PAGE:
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Mukhortova, Trankov pull off upset in Paris

Russians take advantage as Germans falter

Maria Mukhortova and Maxim Trankov claimed their first senior Grand Prix Series gold in Paris.
Maria Mukhortova and Maxim Trankov claimed their first senior Grand Prix Series gold in Paris. (Getty Images)

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By Lynn Rutherford, special to icenetwork.com
(10/17/2009) - People will remember the shocking meltdown from two-time world champions Aliona Savchenko and Robin Szolkowy that helped give Maria Mukhortova and Maxim Trankov their first senior Grand Prix title.

What may be lost to history, though, is how well the Russians skated.

Savchenko and Szolkowy, who led by a healthy 6.10 points after the short program, were considered a fairly safe bet to bring home gold. Mukhortova and Trankov, second after the short, were known for disastrous free skates.

Tonight, the roles were reversed.

Taking the ice last, the two-time German world champions opened their inspirational "You'll Never Walk Alone" program with a downgraded triple toe loop sequence and superb throw triple flip. The real trouble began with a seemingly simple element, the spiral sequence. Taking their first position, the skaters' grips slipped and Savchenko crashed to the ice.

"The spiral, we cannot predict things like that," Szolkowy said. "It never happens, not even in practice. For two-time world champions to do that is not easy.

"We don't know what happened today. Sometimes it's easier [to explain mistakes] if one of the skaters is not feeling so well, but today, we don't know what happened."

After that it was downhill. Despite encouragement from the crowd, the Germans fell out of a death spiral and missed their final element, a throw triple Salchow, entirely. They ended up fourth in the free and third overall with 174.42 points.

"Everyone saw us yesterday; it was one end. Everyone saw us today, and it was the other end," Szolkowy said.

While the Germans sputtered, the Russians were sublime, reaching new heights in their free skate to the theme from Love Story.

Their opening triple twist elicited gasps. Their double Axels and triple toe loop, double toe combinations were in sync. Triple throws, a loop and Salchow, were elegantly executed and softly landed.

The performance was highly reminiscent of their coach Oleg Vasiliev's previous students, 2006 Olympic champions Tatiana Totmianina and Maxim Marinin.

Mukhortova and Trankov won the free and took the title with 192.93 total points.

"Using this music was a dream of Maria's," Trankov said. "Two years ago we picked this music for the free program, but another Russian pair [Yuko Kavaguti and Alexander Smirnov] picked the same music. This is the Olympic season, and Maria thinks when Jamie Sale and David Pelletier used Love Story [at the 2002 Olympics], and it was a great program, so she wanted to use the same for the Olympics in Canada."

Mukhortova has been ill with flu and fever for several days. Maybe that works for her: when the team won their junior world title in Kitchener, Canada in 2005, she had a similar malady.

"They did seven competitions last season, and seven times they did a clean short, but never a long," Vasiliev, who won the 1984 Olympic pairs title with former wife Elena Valova, said.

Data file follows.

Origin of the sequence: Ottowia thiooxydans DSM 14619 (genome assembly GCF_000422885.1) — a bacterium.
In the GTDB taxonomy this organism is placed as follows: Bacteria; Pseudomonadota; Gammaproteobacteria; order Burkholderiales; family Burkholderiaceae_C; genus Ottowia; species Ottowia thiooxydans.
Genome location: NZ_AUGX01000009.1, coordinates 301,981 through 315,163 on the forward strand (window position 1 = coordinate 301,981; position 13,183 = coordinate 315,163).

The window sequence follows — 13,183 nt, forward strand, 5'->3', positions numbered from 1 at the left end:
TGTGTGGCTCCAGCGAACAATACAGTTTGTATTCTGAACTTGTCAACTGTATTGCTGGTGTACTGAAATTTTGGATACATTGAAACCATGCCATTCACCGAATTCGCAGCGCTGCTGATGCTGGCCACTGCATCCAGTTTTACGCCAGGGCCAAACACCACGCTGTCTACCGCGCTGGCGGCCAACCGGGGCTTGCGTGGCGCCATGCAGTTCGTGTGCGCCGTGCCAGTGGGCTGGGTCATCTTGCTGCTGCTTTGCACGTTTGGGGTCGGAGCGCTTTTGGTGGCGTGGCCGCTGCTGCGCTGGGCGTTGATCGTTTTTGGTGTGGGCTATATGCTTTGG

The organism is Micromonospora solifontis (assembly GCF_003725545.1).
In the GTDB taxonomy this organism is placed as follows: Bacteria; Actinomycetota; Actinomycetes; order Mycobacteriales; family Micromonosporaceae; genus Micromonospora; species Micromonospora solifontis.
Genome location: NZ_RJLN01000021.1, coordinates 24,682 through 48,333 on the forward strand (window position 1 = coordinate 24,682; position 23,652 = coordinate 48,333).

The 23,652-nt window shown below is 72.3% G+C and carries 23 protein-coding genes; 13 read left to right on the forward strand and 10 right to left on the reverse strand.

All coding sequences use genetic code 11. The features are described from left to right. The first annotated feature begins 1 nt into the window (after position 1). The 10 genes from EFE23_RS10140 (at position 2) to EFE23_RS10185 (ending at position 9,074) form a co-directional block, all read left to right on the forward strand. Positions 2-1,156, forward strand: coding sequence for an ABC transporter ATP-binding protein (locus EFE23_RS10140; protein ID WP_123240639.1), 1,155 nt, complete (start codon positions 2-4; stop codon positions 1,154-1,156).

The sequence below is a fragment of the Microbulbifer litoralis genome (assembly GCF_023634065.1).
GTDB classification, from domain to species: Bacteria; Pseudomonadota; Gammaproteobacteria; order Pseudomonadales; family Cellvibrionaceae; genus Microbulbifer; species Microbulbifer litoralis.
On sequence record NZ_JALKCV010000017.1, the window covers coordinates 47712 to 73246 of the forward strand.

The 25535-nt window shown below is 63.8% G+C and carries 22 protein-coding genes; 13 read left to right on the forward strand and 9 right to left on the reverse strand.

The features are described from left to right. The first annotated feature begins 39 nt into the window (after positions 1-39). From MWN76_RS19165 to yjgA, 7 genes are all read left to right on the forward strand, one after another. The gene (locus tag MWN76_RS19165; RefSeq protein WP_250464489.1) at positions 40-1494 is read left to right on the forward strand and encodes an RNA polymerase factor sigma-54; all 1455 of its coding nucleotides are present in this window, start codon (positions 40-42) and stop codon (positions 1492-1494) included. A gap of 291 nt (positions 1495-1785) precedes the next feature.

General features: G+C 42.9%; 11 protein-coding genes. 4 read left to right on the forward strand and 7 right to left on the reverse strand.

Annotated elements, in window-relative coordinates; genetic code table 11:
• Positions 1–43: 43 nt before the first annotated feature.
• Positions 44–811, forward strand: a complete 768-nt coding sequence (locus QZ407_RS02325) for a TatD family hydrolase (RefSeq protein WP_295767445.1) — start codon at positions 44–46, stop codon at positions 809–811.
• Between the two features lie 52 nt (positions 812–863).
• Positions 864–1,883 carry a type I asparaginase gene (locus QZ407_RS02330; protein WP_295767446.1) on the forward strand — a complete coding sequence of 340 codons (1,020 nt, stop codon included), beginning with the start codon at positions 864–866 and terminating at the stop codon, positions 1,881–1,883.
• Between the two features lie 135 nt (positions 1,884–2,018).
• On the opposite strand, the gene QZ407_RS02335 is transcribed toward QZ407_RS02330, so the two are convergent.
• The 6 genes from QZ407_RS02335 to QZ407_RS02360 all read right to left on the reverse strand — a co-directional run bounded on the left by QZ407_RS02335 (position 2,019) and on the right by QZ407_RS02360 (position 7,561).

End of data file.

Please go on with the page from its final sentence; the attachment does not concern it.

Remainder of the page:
"It was not a stamina issue, it was more a psychological issue. Tonight it was different."

Canadians Jessica Dubé and Bryce Davison turned in a fine performance to "The Way We Were" highlighted by side-by-side triple Salchows and Level 4 spins done in good unison. They won the silver medal with 180.97 total points.

"We did what we wanted to do, which was to get our programs out in front of everybody," Davison said. "We weren't worrying too much about the technical elements; it was more the performance quality we wanted to keep high, to let everyone know we have two great programs."

Two-time U.S. champions Rena Inoue and John Baldwin, who celebrate their birthdays on Oct. 17 and 18, respectively, gave themselves a big gift: Not only did they place fourth overall and third in the free, they landed their first throw triple Axel in nearly three seasons.

"It's a good present, and it's quite a confidence booster to skate that program [to Tchaikovsky's Concert for Piano No. 1] as well as we did the first time out," Baldwin said. "That was the best throw triple Axel we ever did, better than at the 2006 Olympics."

"Our thinking about the throw changed last season," Inoue said. "We didn't try it, because the rules changed and we could lose up to four points if we missed it.

"Also, we were getting information from people who said we needed to do a spiral or lift right into our throws, and the triple Axel is hard. If I fall on it, it hurts. So we thought, we have two other good throws, let's do them."

Adding the Axel back earned the team 8.25 points, with a bonus for doing it in the second half of the program. Their other triple throw, a loop, was strong, although Baldwin doubled the opening triple toe.

"We got all the levels we were looking for, except of course for the double toe," he said. "It's a great program and we'll go back and work to get it better."

Making their senior Grand Prix debut, world junior bronze medalists Marissa Castelli and Simon Shnapir had a solid outing to music from Michael W. Smith and the soundtrack of Elizabeth the Golden Age, placing seventh in the free and seventh overall with 133.01 points.

"It went pretty well," Castelli said. "We didn't really expect too much, competing with these top pairs. We just wanted to go out and skate the best we could and learn from the experience.

"This has definitely inspired us. In our rink [Skating Club of Boston], we're the top pair skaters, so being around these teams gives us something to strive for and pushes us to skate better."